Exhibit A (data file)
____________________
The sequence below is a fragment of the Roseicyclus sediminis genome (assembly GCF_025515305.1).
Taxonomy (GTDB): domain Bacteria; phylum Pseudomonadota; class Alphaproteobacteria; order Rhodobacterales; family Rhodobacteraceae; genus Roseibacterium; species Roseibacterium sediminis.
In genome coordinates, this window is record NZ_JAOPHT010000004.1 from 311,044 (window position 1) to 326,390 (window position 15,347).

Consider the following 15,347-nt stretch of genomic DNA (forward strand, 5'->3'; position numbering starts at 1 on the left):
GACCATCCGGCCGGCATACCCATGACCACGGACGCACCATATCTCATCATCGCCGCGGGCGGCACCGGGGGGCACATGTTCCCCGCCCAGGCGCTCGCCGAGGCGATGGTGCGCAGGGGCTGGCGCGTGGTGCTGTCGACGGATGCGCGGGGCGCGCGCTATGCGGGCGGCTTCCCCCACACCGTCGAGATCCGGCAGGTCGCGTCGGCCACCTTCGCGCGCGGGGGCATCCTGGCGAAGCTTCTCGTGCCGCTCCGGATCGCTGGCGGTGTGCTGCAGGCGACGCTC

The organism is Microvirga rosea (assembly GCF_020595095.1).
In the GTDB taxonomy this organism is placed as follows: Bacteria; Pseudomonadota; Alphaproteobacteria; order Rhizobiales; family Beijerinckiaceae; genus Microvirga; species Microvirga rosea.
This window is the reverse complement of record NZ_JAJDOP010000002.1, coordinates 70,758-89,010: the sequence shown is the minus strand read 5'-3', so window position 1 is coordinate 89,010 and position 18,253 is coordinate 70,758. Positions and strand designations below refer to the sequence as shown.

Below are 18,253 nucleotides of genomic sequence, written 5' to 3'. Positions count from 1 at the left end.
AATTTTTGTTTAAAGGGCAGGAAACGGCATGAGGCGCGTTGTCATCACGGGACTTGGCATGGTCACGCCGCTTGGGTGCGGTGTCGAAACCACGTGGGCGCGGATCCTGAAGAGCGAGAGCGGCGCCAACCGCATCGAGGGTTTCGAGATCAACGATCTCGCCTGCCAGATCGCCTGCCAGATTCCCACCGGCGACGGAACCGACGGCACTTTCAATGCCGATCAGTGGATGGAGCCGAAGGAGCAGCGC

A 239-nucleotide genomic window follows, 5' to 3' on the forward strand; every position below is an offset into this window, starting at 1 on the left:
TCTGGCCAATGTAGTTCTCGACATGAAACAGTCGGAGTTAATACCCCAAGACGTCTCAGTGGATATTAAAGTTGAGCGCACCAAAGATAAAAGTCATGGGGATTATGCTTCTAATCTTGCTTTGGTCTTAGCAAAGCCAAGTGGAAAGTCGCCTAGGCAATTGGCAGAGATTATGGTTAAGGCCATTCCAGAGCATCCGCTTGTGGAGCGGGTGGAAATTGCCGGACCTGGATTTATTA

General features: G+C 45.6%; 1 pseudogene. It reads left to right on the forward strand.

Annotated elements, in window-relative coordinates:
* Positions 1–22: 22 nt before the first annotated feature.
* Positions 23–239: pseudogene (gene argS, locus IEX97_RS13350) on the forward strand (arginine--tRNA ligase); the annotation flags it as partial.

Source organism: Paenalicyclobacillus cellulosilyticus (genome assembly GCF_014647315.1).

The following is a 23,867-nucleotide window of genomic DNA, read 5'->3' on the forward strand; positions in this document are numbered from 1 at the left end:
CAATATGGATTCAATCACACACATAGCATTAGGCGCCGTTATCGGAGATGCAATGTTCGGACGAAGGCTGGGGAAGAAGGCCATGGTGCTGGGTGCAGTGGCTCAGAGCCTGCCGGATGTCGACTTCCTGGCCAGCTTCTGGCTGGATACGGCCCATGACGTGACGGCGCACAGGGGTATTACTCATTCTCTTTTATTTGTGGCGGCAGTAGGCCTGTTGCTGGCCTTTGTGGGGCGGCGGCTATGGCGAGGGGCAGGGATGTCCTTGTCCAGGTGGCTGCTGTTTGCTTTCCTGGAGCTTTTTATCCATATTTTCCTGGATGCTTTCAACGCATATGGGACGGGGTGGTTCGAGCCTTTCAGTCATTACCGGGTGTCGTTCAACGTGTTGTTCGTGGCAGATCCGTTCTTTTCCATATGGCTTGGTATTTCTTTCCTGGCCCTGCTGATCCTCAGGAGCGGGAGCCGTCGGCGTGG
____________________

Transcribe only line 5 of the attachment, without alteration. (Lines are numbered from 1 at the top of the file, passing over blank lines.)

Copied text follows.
GACCATCCGGCCGGCATACCCATGACCACGGACGCACCATATCTCATCATCGCCGCGGGCGGCACCGGGGGGCACATGTTCCCCGCCCAGGCGCTCGCCGAGGCGATGGTGCGCAGGGGCTGGCGCGTGGTGCTGTCGACGGATGCGCGGGGCGCGCGCTATGCGGGCGGCTTCCCCCACACCGTCGAGATCCGGCAGGTCGCGTCGGCCACCTTCGCGCGCGGGGGCATCCTGGCGAAGCTTCTCGTGCCGCTCCGGATCGCTGGCGGTGTGCTGCAGGCGACGCTC